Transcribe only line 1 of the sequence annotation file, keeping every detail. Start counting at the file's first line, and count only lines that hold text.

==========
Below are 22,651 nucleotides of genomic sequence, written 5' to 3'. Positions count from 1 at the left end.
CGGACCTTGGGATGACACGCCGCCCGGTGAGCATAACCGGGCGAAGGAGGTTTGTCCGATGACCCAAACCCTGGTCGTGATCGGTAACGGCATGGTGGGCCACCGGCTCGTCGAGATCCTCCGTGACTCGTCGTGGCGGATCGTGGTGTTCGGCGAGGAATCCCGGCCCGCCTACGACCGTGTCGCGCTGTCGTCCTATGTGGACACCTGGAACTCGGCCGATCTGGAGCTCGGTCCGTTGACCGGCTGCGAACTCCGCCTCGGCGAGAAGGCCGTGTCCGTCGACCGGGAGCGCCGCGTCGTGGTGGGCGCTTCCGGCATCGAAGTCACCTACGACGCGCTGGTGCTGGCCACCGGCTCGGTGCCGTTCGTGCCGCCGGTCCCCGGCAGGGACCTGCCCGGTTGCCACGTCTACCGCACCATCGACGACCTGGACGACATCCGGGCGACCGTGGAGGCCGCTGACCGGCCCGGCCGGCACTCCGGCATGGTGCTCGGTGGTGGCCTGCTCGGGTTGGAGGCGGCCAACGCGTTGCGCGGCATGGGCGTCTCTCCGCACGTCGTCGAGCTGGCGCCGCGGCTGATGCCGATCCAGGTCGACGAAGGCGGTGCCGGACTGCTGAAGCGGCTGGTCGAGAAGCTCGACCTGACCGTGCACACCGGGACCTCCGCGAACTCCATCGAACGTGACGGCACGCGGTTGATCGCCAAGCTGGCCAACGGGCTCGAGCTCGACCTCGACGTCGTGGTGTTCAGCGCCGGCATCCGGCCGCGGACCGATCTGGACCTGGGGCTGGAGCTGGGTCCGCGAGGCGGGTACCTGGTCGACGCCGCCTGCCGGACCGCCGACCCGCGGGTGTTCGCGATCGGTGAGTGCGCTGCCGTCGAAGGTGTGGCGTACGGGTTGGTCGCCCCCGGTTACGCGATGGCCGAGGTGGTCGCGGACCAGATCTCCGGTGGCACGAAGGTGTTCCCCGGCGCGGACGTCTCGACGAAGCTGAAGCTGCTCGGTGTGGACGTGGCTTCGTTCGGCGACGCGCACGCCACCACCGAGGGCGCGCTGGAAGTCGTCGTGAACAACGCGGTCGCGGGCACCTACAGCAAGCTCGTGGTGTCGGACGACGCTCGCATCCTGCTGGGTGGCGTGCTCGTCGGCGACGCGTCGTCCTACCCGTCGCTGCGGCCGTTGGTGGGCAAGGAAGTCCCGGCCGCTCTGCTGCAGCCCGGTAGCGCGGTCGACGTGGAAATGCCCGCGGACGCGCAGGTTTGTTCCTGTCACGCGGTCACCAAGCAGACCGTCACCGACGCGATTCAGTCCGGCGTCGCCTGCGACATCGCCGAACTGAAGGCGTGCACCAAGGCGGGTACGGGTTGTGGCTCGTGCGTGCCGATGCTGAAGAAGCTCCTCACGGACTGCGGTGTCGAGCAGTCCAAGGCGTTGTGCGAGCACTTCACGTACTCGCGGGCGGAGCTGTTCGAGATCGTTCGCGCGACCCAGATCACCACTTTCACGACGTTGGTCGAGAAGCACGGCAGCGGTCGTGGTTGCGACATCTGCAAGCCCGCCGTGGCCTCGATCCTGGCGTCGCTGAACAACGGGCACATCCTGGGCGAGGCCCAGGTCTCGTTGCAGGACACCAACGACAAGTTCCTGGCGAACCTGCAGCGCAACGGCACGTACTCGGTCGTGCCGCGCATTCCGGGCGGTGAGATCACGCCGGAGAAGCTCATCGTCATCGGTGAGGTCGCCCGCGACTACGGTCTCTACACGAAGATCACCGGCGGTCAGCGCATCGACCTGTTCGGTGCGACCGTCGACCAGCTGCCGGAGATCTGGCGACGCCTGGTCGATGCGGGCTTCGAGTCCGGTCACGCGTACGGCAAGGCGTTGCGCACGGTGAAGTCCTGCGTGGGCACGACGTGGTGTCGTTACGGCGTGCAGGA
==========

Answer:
Below are 22,651 nucleotides of genomic sequence, written 5' to 3'. Positions count from 1 at the left end.